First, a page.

Thursday, August 9, 2012

(Napa Co) County and grand jury mostly in sync on jail operations

by PETER JENSEN - Napa Valley Register

When the grand jury turns its critical eye on local government, a torrent of barbed comments often flows.

Not so this year when the Napa County grand jury examined the county jail and the challenges of accommodating inmates now being diverted from state prisons.

In June, the grand jury praised the jail and Juvenile Hall for being well-run facilities.

On Tuesday, the Board of Supervisors accepted the grand jury’s favorable report and agreed to follow some key recommendations.

• Report annually on how alternatives to incarceration are being implemented so as to not jeopardize public safety. The county agreed to produce an annual public report.

• Conduct public forums to get feedback about the design and location of a proposed new jail. Supervisors agreed.

The state’s realignment initiative, undertaken in 2011, shifts some inmates from state prisons to county jails to reduce prison overcrowding.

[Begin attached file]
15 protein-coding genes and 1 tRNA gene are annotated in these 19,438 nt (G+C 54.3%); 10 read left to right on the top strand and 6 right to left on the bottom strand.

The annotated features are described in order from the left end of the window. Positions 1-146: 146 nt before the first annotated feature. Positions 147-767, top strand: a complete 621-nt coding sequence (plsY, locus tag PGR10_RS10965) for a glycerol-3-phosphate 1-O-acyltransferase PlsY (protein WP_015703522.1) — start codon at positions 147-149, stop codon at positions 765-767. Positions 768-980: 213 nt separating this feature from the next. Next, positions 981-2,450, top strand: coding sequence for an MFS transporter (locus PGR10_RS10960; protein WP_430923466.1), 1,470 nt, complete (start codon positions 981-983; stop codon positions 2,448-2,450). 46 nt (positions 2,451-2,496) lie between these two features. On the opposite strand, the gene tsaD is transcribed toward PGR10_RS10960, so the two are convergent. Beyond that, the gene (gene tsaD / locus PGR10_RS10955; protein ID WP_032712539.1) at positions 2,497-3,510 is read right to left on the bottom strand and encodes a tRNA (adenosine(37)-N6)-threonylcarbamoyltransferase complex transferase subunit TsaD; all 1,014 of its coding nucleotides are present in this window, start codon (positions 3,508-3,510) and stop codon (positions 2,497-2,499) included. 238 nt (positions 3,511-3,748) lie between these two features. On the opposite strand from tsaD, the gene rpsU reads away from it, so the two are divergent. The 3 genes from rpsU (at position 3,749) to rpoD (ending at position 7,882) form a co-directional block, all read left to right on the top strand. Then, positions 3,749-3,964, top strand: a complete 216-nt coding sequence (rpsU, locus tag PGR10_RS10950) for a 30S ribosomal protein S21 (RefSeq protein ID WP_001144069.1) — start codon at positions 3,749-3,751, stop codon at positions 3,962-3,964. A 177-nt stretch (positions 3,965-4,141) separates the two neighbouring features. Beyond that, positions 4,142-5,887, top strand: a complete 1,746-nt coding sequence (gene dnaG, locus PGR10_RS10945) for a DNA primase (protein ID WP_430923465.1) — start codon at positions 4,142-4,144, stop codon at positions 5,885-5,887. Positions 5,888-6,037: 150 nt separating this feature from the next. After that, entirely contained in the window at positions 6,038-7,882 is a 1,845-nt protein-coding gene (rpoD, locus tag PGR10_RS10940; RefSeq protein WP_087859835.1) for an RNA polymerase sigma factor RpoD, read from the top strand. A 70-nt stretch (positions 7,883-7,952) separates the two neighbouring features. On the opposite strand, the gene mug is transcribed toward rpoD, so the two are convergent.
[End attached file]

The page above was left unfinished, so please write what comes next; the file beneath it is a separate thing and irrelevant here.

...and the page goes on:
To avoid overcrowding from this influx of state inmates, the Napa County jail has placed more emphasis on alternative programs, including pre-trial release and expanded electronic home detention. Some people arrested for driving offenses will no longer go to jail.

In June, the Napa County grand jury issued a report on the initiative’s likely local impacts and praised the county for being well prepared to handle realignment. Local criminal justice agencies were already collaborating on how to implement jail alternative programs prior to the Realignment Act’s passage in 2011.

Napa County has taken a wait-and-see approach before spending money to create more programs. The county wants to assess realignment’s impacts before allocating funds to address them.

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